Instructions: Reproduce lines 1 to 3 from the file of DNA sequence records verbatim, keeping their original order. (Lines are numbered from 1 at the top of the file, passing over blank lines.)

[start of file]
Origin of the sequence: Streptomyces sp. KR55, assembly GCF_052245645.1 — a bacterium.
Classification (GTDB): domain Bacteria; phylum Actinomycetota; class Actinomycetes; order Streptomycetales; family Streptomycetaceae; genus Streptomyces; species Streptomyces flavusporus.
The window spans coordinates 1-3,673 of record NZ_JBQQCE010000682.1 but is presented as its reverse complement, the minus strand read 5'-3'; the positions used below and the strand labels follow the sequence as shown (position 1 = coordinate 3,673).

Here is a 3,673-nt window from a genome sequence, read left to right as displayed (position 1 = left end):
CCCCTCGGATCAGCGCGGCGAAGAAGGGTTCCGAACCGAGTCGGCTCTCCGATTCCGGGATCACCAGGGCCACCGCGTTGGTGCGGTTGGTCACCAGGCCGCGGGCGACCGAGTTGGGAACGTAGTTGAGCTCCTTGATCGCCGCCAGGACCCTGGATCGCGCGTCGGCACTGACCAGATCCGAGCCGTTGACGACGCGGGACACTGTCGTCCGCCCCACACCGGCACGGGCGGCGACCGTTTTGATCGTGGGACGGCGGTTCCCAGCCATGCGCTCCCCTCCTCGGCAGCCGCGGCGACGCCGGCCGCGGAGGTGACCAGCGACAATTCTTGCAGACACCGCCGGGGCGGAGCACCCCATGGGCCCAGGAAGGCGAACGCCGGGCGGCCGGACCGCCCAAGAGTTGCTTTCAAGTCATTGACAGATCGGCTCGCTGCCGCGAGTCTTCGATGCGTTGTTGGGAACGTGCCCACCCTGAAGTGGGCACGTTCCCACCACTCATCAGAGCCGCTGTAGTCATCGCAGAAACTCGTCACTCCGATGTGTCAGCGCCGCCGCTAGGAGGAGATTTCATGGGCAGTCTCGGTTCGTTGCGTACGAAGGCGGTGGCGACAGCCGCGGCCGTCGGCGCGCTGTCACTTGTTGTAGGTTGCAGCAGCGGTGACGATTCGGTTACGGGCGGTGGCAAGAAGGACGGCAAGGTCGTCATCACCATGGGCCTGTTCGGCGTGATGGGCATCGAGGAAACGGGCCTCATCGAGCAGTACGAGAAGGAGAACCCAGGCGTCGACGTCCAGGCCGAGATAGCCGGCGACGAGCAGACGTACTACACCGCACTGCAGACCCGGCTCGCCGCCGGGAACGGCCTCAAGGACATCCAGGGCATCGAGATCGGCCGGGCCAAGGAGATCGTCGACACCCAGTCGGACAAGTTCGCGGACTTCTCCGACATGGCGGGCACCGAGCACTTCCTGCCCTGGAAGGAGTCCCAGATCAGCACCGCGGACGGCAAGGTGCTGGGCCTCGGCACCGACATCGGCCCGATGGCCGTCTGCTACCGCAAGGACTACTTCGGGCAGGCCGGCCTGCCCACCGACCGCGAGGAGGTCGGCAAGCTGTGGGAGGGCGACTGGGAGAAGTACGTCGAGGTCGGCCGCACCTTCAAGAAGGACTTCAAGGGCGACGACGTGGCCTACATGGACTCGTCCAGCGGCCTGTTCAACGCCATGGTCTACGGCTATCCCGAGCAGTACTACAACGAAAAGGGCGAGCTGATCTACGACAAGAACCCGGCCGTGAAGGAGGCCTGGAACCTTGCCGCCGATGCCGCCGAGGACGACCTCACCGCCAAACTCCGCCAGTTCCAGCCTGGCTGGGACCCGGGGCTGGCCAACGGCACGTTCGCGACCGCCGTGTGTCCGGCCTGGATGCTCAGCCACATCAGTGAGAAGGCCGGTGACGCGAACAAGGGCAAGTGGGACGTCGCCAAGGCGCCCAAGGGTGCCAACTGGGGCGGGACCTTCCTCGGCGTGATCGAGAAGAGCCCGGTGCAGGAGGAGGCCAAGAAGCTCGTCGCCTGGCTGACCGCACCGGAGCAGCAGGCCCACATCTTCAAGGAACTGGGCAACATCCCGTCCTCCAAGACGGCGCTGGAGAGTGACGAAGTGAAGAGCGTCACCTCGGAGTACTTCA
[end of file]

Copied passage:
Origin of the sequence: Streptomyces sp. KR55, assembly GCF_052245645.1 — a bacterium.
Classification (GTDB): domain Bacteria; phylum Actinomycetota; class Actinomycetes; order Streptomycetales; family Streptomycetaceae; genus Streptomyces; species Streptomyces flavusporus.
The window spans coordinates 1-3,673 of record NZ_JBQQCE010000682.1 but is presented as its reverse complement, the minus strand read 5'-3'; the positions used below and the strand labels follow the sequence as shown (position 1 = coordinate 3,673).